Wednesday, September 03, 2014

STEVENS: Another fine, fine school in Ottawa

By MARGE STEVENS, Positives in Education | 5/8/2013

Sometimes a positive inspiration is right in front of me.  

Alan Cunningham, Eugene Field music teacher, showcases his classes three times a year. The kindergarten and first-grade music program traditionally is a musical written by Cunningham using a library book for the students’ grade level. This year, Cunningham decided to use “A Fine, Fine School,” written by Sharon Creech with pictures by Harry Bliss. The district is so blessed to have Cunningham’s ability to write songs and a script from a book, making his own adapted musical for the students. He started doing this years ago when the offerings for young children were not-so interesting and not near the fun his kids needed. Such musicals also were very costly.

Sometimes a positive inspiration is right in front of me.  

Alan Cunningham, Eugene Field music teacher, showcases his classes three times a year. The kindergarten and first-grade music program traditionally is a musical written by Cunningham using a library book for the students’ grade level. This year, Cunningham decided to use “A Fine, Fine School,” written by Sharon Creech with pictures by Harry Bliss. The district is so blessed to have Cunningham’s ability to write songs and a script from a book, making his own adapted musical for the students. He started doing this years ago when the offerings for young children were not-so interesting and not near the fun his kids needed. Such musicals also were very costly.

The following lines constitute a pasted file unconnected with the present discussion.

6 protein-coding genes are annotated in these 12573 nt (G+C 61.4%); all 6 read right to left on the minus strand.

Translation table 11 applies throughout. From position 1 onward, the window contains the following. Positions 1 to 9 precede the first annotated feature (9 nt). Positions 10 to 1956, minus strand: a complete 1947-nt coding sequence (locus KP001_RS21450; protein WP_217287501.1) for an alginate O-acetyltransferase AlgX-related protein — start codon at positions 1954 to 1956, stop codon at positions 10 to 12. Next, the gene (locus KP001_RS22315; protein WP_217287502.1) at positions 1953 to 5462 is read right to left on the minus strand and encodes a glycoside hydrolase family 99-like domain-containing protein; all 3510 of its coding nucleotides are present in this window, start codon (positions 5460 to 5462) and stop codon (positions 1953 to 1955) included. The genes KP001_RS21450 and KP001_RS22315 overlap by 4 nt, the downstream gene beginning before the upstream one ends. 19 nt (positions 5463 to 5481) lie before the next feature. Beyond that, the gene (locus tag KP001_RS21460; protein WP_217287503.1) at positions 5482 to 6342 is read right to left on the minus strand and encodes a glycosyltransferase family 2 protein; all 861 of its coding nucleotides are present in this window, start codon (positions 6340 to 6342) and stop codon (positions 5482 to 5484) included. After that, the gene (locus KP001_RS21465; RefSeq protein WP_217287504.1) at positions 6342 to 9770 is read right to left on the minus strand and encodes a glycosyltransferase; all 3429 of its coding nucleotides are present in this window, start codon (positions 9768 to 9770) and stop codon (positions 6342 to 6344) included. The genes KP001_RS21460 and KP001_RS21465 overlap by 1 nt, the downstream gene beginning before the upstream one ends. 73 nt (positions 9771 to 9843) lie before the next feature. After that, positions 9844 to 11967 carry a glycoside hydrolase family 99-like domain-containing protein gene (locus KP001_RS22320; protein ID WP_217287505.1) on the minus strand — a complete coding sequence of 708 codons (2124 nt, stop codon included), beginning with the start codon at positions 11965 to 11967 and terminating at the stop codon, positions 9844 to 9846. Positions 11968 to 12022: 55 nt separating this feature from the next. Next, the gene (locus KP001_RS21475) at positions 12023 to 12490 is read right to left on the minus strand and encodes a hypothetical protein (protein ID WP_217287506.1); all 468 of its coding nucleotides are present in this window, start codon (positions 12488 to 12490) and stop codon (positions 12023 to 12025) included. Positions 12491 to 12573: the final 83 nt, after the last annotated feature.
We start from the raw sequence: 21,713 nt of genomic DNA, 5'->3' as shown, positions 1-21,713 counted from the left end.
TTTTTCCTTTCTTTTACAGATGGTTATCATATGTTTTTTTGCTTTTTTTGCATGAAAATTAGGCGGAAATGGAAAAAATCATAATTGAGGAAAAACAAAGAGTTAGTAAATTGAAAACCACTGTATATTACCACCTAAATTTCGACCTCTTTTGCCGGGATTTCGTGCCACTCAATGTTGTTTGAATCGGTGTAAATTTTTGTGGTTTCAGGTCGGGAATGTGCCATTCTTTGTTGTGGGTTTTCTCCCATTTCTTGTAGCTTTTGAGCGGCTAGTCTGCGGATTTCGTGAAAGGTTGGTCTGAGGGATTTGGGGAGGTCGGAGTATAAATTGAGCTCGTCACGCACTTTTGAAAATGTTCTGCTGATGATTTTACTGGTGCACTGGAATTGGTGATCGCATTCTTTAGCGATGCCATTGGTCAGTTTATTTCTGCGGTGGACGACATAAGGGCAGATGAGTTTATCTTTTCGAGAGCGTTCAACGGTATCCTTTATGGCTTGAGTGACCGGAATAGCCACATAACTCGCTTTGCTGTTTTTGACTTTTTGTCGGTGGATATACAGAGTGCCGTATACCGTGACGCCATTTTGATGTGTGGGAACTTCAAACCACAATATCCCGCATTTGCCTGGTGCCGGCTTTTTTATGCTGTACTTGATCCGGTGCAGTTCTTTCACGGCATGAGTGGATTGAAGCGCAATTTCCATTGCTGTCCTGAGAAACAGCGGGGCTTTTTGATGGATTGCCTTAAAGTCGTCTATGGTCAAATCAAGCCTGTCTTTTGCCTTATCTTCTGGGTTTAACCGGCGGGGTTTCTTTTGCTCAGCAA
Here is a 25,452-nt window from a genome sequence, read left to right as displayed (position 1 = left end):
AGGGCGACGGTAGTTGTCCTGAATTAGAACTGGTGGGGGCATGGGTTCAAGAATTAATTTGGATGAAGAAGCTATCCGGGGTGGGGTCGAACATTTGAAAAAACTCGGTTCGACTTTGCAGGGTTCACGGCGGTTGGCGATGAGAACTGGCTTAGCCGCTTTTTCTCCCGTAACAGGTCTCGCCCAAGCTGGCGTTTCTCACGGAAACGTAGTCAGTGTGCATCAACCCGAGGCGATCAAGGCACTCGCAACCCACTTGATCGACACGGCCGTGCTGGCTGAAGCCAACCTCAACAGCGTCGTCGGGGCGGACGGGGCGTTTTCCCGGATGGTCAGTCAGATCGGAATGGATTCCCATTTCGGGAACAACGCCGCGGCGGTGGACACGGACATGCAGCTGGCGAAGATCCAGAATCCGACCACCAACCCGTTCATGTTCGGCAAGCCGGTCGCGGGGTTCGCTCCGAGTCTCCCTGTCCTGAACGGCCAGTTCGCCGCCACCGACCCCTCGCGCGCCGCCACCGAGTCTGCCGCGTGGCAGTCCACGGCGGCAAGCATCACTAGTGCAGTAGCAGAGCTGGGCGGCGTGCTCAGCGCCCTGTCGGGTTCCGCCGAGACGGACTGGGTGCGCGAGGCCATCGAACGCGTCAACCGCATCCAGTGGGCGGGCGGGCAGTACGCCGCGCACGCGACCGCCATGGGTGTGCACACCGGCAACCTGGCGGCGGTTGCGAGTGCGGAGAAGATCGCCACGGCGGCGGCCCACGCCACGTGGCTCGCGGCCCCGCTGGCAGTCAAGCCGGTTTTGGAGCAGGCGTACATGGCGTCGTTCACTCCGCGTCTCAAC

I was asked to help read for the production, since June Erisman, who usually helps, was scheduled for surgery and could not participate. I was honored to be to take part. I spent time with the students, who were so much fun. They took their parts very seriously and did a great job.  

As soon as the students sang the first song in the program rehearsal, I knew my the topic for my next “Positives in Education” column. I watched Cunningham handle at least 100 students by getting them quiet and on task by playing the mirror game. When Cunningham raised his hand and moved it to left or right up and down, the students all followed without a peep. He then gave direction to the cast of many students.

I saw teacher after teacher come in and help with placing children on stage, teaching them what they needed to say. These teachers should have been having planning time, but they gave it up so the show could go on. That itself is a sign of a fine, fine school.

Stars of the show came in ill, temperatures were taken, a mint given and they were all well and the show went on. Never missed a beat. That too is a sign of a fine, fine school.

I saw teachers quietly encouraging students to speak up, get a special look on their face, calm a disciplinarian action, silence down the troops and never raise their voices — and always with a smile on their faces. I saw teachers bring their students in early, so they could see their siblings’ program because they were going to be gone the next day. They knew it was important to their siblings. This is a fine, fine school.

I saw students do their very best to give a great singing performance so their parents would be proud. I saw students clap and praise good singing and good acting of their peers. This is a fine, fine school.

I was so proud Ottawa has teachers and students who just go about a regular day, giving their best and indicating they have had a well-rounded education.

Thank you all for sharing this fine, fine school with me and the rest of the standing room-only audience.

Thank you, parents, for supporting your children in such an enthusiastic way.

Marge Stevens is an Ottawa school board member.

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